<br />
<table cellpadding="0" cellspacing="0" class="tr-caption-container" style="float: left; margin-right: 1em; text-align: left;"><tbody>
<tr><td style="text-align: center;"><a href="https://1.bp.blogspot.com/-6esvyptycQc/Xk3Buu-brTI/AAAAAAAAEwA/lAScQsJ6wBUDNnEaKtGyF5s75lR5n2oXQCEwYBhgL/s1600/Eastern_Phoebe-nest-Brown-headed-Cowbird-egg-June-1-2007-Gaawebdesign.jpg" style="clear: left; margin-bottom: 1em; margin-left: auto; margin-right: auto;"><img alt="Eastern Phoebe nest with Brown-headed Cowbird egg. What will happen to the Eastern phoebe brood? – June 1, 2007 – Gaawebdesign" border="0" data-original-height="768" data-original-width="1024" height="150" src="https://1.bp.blogspot.com/-6esvyptycQc/Xk3Buu-brTI/AAAAAAAAEwA/lAScQsJ6wBUDNnEaKtGyF5s75lR5n2oXQCEwYBhgL/s200/Eastern_Phoebe-nest-Brown-headed-Cowbird-egg-June-1-2007-Gaawebdesign.jpg" title="Eastern Phoebe nest with Brown-headed Cowbird egg. What will happen to the Eastern phoebe brood? – June 1, 2007 – Gaawebdesign" width="200" /></a></td></tr>
<tr><td class="tr-caption" style="text-align: center;"><span style="font-size: x-small;"><a href="https://www.birdsofpei.info/p/eastern-phoebe.html" target="_blank">Eastern phoebe</a> nest with <a href="https://www.birdsofpei.info/p/brown-headed-cowbird.html" target="_blank">Brown-headedcowbird egg,</a> by </span><span style="font-size: x-small;">Gaawebdesign</span></td></tr>
</tbody></table>
<div style="clear: both;">
</div>
<b>SHELL-CRACKING</b><br />
A well-known study (<a href="https://academic.oup.com/auk/article-abstract/95/3/577/5208737?redirectedFrom=fulltext" target="_blank">The Development of Shell-cracking Behavior in Gulls</a>)  has provided information on the shell-cracking behavior of<a href="https://en.wikipedia.org/wiki/Gull" target="_blank"> Gulls</a>.  It  has been noticed for a long time that gulls will drop shells from a   height to the ground in order to crack them up and eat the contents.<br />
Older gulls are more successful in cracking shells, by learning to  drop  them from just the right height and dropping them on hard surfaces   such as asphalt and rocks rather than on sand or mud. One area I know of   where dozens of cracked open shells can be found is along the road to   <a href="https://www.pc.gc.ca/en/pn-np/pe/pei-ipe/visit/robinsons" target="_blank">Robinson’s Island</a> in the <a href="https://www.pc.gc.ca/en/pn-np/pe/pei-ipe" target="_blank">PEI National Park</a>.<br />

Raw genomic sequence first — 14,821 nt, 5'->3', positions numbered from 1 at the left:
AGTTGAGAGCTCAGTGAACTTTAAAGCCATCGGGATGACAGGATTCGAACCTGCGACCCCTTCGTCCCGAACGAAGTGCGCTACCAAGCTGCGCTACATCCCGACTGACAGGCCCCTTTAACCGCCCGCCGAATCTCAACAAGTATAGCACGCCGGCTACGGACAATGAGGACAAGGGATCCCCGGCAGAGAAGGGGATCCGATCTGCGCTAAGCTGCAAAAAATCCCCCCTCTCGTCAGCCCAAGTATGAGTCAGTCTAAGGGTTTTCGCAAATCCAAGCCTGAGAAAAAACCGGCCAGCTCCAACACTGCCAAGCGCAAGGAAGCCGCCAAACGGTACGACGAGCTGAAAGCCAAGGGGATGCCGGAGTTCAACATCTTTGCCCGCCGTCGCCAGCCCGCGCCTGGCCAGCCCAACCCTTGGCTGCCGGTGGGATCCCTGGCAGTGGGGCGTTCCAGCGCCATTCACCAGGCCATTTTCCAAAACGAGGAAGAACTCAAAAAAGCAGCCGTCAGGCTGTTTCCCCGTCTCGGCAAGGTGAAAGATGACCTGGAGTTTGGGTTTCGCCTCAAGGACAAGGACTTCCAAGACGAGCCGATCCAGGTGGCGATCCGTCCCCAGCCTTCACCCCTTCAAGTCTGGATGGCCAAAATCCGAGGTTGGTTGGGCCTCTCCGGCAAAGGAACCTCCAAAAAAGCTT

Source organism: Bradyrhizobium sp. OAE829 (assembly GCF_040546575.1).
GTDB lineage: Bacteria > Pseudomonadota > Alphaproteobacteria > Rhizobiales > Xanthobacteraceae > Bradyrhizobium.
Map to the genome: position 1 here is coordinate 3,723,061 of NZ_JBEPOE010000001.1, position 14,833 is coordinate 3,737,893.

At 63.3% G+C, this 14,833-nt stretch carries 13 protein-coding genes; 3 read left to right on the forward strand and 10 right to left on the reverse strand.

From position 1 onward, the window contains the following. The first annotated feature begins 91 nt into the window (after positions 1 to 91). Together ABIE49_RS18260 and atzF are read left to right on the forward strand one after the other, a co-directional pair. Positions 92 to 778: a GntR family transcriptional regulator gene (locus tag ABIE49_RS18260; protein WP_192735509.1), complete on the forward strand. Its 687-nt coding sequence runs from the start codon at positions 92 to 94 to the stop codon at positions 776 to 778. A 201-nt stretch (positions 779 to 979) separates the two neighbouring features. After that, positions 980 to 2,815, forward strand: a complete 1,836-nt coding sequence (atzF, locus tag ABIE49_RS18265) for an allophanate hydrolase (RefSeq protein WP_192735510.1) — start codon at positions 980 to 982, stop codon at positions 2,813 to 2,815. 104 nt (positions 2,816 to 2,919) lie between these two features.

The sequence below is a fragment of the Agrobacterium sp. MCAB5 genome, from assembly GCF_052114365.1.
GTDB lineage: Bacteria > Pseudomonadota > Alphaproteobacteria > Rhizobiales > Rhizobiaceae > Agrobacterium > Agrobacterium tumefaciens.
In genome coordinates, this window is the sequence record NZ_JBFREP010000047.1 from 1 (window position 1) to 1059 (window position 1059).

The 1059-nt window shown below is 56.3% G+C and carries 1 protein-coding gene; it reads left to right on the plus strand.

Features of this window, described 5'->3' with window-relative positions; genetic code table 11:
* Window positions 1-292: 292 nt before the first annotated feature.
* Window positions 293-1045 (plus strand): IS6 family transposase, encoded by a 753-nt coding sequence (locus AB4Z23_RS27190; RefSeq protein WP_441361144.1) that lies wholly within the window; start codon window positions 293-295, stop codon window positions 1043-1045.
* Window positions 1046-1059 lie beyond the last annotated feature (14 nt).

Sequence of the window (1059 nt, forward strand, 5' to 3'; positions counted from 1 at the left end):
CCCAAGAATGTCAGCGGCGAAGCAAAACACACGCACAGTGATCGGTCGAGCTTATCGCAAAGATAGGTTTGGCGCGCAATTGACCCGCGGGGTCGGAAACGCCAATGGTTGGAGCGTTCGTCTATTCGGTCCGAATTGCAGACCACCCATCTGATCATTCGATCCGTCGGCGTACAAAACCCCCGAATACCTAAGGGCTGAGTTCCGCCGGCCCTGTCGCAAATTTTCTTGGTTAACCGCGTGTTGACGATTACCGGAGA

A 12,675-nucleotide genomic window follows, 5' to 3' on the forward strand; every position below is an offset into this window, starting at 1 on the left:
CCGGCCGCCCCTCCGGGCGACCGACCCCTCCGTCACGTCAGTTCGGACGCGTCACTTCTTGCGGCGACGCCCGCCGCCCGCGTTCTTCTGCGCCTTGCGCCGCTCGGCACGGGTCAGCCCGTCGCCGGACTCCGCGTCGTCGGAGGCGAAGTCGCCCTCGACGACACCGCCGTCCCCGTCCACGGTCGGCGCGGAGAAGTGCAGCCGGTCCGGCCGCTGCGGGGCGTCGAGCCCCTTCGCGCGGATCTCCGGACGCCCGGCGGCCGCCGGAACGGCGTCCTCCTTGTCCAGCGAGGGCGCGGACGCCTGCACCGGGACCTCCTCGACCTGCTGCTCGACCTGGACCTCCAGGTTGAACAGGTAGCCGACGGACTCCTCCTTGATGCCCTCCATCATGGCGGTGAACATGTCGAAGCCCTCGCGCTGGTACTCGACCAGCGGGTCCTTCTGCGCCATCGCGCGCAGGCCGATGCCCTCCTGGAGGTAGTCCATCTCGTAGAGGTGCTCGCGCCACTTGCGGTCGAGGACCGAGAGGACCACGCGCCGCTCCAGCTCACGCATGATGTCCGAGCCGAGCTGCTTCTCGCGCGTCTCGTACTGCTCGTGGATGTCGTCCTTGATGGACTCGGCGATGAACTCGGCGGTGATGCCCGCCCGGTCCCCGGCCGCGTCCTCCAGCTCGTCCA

This is apparently a learned behavior and it is not peculiar to just  gulls, as <a href="https://en.wikipedia.org/wiki/Crow" target="_blank">crows</a>  are known to do it as well, and to not just using rocks  to crack open  the source of food. There are videos on YouTube showing <a href="https://en.wikipedia.org/wiki/Crow" target="_blank">Crows</a> using  traffic to crack up nuts for example, such as <a href="https://www.youtube.com/watch?v=WJBwPKDRVU4">here</a> and <a href="https://www.youtube.com/watch?v=BGPGknpq3e0">here</a>.   Some of those crows are even smart enough to drop their nuts in   pedestrian crossing areas, and then wait for the green light to collect   their food!<br />
Even a <a href="https://en.wikipedia.org/wiki/Thrush_(bird)" target="_blank">Thrush</a> can crack a shell, such <a href="https://www.youtube.com/watch?v=nn2ZKxXoy9Q">as this one using a rock to crack open a snail shell</a>  . There are also many videos on YouTube of gulls using that feeding  behavior. Here’s a photo below of a <a href="https://www.birdsofpei.info/p/black-legged-kittiwake.html" target="_blank">Black-legged Kittiwake</a>,  a species of  gull, carrying a mollusc in the air for dropping. The  photographer  observed several of those gulls doing this, and that they  seemed to  estimate the optimal height from which to drop the shells.<br />